SmartAdvice: Use Java And WebSphere To Reengineer Legacy Mainframes - InformationWeek

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Software // Enterprise Applications
10:35 PM

SmartAdvice: Use Java And WebSphere To Reengineer Legacy Mainframes

Set guidelines that ensure easy technology transitions and migrations, The Advisory Council says. Also, to profit from RFID, rethink business rules.

Editor's Note: Welcome to SmartAdvice, a weekly column by The Advisory Council (TAC), an advisory service firm. The feature answers two questions of core interest to you, ranging from career advice to enterprise strategies to how to deal with vendors. Submit questions directly to [email protected]

Question A: What are the best languages and platforms for reengineering legacy mainframe applications?

Our advice: Selecting an application architecture (languages, platforms, etc.) requires careful consideration of business requirements, your organization's future infrastructure, efficiency and economics of the implementations, and current and future availability and costs of expertise to develop, operate, and evolve business systems built to conform to the application architecture. Determining the best language and platform for a 20-year time frame can't be done with 100% certainly. Due to the impossibility of predicting 10 to 20 years of business requirements and technology evolution, the best approach is to select the best architecture given what you know today and create an environment designed to adapt to change.

A critical component of adapting to change is to establish guidelines that ensure easy technology transitions and migrations. Every vendor's tools are enhanced with proprietary features, the use of which, although convenient for developers, will lock you in to that vendor. Your implementation team, whether in-house or outsourced, should be forbidden from using proprietary extensions of the programming environment selected, the database, etc.

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Mainframe applications, particularly in large companies, often have very demanding business requirements for transaction volumes, timeliness, integrity, etc. Based on our experience with high-volume mainframe applications, one of the best application architectures for reengineering these systems is an IBM mainframe using WebSphere Application Server and Java. IBM has been proven over time, and continues to be the leading force in very large-scale transaction systems. Additionally, its current products and future directions appear favorable over the longer term. It's the leading vendor offering products and services for transitioning from one technology generation to the next. As an example, IBM offers products to use existing Customer Information Control System implementations with Java.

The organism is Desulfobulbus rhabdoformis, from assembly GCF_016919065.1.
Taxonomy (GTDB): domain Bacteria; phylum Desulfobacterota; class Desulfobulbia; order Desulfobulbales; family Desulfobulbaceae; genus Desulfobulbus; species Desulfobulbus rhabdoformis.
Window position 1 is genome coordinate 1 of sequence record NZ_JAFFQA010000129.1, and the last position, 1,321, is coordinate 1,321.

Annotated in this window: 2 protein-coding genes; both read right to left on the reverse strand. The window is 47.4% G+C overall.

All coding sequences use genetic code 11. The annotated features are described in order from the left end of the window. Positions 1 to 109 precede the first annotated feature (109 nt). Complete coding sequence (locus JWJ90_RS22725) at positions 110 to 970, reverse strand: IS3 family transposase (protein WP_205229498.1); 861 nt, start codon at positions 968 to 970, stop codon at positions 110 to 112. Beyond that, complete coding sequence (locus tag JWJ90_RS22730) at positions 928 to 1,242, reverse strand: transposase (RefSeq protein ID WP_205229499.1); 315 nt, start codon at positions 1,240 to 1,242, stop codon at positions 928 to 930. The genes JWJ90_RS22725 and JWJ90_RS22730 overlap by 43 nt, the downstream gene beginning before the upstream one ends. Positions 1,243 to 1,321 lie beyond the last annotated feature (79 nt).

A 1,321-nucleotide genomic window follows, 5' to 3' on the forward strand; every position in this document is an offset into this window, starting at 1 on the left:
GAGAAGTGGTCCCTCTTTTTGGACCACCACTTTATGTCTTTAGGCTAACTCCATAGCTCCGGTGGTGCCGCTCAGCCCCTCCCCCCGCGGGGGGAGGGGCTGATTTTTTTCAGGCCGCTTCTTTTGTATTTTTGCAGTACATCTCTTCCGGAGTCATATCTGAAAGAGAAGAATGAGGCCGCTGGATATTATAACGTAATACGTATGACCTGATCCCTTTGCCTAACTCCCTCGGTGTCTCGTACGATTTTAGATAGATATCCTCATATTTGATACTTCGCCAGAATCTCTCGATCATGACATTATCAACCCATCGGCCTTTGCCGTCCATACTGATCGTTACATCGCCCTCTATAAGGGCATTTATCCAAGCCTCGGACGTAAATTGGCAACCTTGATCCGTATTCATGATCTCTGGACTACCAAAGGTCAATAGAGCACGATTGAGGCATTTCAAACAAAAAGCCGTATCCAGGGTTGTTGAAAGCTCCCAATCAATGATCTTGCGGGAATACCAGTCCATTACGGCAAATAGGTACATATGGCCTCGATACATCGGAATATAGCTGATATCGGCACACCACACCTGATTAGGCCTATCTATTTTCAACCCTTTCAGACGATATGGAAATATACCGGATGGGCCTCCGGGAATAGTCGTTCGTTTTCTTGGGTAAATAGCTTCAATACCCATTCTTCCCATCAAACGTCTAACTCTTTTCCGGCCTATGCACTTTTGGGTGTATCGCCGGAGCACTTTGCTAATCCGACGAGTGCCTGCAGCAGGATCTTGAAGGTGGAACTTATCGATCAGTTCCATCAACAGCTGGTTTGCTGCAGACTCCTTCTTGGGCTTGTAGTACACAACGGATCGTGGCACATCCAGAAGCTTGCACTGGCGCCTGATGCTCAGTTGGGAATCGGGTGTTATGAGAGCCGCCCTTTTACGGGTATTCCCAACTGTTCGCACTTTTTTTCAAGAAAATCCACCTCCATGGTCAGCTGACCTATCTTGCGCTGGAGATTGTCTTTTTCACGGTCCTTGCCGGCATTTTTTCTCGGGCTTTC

To complement Java, two "second choices" should be allowed for very specific situations: 1) when functionality requires intensive database round trips, vendor-specific stored procedures may be used, and 2) in rare situations where compute-bound routines cannot meet performance, C++ may be used. A process should be developed and followed to prove the need for the secondary language and demonstrate the deficiencies of Java. This process should include Java guru developer reviews and managerial approval.

The only serious alternative to Java as a long-term architectural platform is Microsoft's .Net. Due to IBM's commitment to Java, however, it has better tools for migration of legacy mainframe software.

An additional short-term advantage of the Java/mainframe choice is the ability to design distinctive, autonomous phases to the reengineering project. For example, existing CICS can run with Java and thus afford the opportunity to reengineer different sections of the existing systems independently. The first newly reengineered modules can then be put into production with the existing subsystems, to ensure problems are found early and handled more efficiently. This phased approach effectively eliminates the big-bang delivery which is fraught with drawbacks and common in outsourced reengineering efforts. We recommend this approach as it mitigates a lot of the risk commonly involved in these types of projects.

--Peter Sorrentino

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